Skip to content

A Journey from Watauga to Freedom

This story is based on history from the facts of the preparation for and the ensuing battle, with the addition of a fictional accounting for the “first person” involvement. It was written for my Granddaughter to help her with a history lesson, giving her a feeling of involvement rather than just dull dates and facts. My ancestor, Francis Hodge was at the Battle of King’s Mountain but not being an Officer was not mentioned in reference books.

I think that is is very important, especially in these times, that we and our children remember our ancestors and the sacrifices they made so that their children could live in security without the threat of being controlled by a disinterested Government. — Kenneth Hodge, author

It was cool and overcast that morning on the 25th of September, 1780 when we gathered on the field around the fort at Sycamore Shoals. Two hundred and forty of the best sharpshooters from Washington County under Col. John Sevier and the same number under Col. Isaac Shelby from the newly formed Sullivan County. We were all there at the urging of Col. Sevier and Col. Shelby to march against the Tories and Regulars of Col. Patrick Ferguson in North Carolina who was defeating our Patriots. In the past few years we had remained out of the battles with King George, concerning ourselves with trying to bring in crops and protect our families from the Indians. Now, based on the latest news, there was no choice but to respond to Col. Ferguson’s threat.

For the last few days, all that were able, had met and listened to a message from Col. Ferguson threatening that if we didn’t stop our opposition and join with the British under their royal standard, they would march over the mountain and lay waste to all that we had built. Our small band of families, having descended from the Scotch-Irish, Huguenot, and German immigrants, had their fill of oppression, and being isolated in a new land we had developed a love for freedom. It was decided that we would save the British the problem of crossing the mountains and take the fight to them and away from our farms.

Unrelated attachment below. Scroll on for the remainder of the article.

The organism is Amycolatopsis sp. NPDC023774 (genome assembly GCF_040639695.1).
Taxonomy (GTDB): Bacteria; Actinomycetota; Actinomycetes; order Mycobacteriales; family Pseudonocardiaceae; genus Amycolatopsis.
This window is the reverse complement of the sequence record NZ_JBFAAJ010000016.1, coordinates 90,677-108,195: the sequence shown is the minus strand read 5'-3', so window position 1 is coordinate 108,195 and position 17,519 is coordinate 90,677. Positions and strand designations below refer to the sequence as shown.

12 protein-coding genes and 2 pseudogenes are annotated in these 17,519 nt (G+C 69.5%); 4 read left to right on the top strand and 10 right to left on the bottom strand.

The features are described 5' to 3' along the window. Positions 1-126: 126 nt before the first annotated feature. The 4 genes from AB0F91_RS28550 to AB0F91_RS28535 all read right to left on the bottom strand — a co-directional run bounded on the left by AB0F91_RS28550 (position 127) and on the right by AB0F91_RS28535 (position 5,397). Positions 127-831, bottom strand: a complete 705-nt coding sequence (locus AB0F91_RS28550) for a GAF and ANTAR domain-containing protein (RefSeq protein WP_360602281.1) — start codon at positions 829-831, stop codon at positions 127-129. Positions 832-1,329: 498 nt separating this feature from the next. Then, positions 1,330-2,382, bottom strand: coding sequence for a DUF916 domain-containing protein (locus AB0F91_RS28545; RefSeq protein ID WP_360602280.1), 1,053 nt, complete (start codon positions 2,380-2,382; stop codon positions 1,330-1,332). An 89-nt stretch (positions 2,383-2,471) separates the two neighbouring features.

I had left before daybreak to ride the four miles to the fort. Elizabeth was busy finishing the hanging of the pork in the smokehouse and parching corn to use over the winter. The wood was piled beside the house and I had started the fire in the smokehouse last night. With milk and cheese in the spring and potatoes under the floor, she had plenty to last until my return. If she needed anything, her brother, Isaac, was nearby. She wasn’t worried about being left alone anymore, since the town had grown around us and there were friends and family close by.

Our small crop of corn and wheat had been cut and stored, our animals were fenced close to the house and the younger men and women should be able to defend themselves from the small bands of Indians who continued to attack. Some number of men from Carter’s and the Cumberland settlements were moving to assist in this defense. The grist mills of Baptist McNabb and Mathew Talbot were busy grinding corn for bread and Mary Paton’s mill was making powder for our guns. Lead for bullets had been mined near Nolichucky River in Bumpass Cove, so sufficient ammunition for our short Deckard rifles should be ready by morning. Our food could be obtained on the way for there was much game in the mountains. Being accustomed to hunting for weeks in the woods we had no worries of our abilities to fend for ourselves, and so eager were the men to go they had to draft some to remain and protect their homes. This task was left to the very young and the very old.

Colonel’s William and Arthur Campbell arrived with about four hundred more Militia troops from Virginia. After we meet Col. Charles McDowell’s one hundred sixty men in North Carolina,our force will be over one thousand. Even now, our strength is impressive, every one of us armed and ready to go. Most of the night was spent with our leaders making plans at the fort, and us getting re acquainted with relatives and friends who had located in other areas.

I found my brother Francis near the bank of the Watauga where he had just crossed from his farm on the North bank, in Sullivan County. The river was low on the shoals and his feet were barely wet. He said that he had left his sons, Ambrose and Francis, Jr. to guard the farm in his absence. Ambrose had been named for our father, as I was. Francis and I talked some and decided that we would stay in the same group, no matter who would lead. All of our leaders were of equal rank and we didn’t know which would be the senior officer.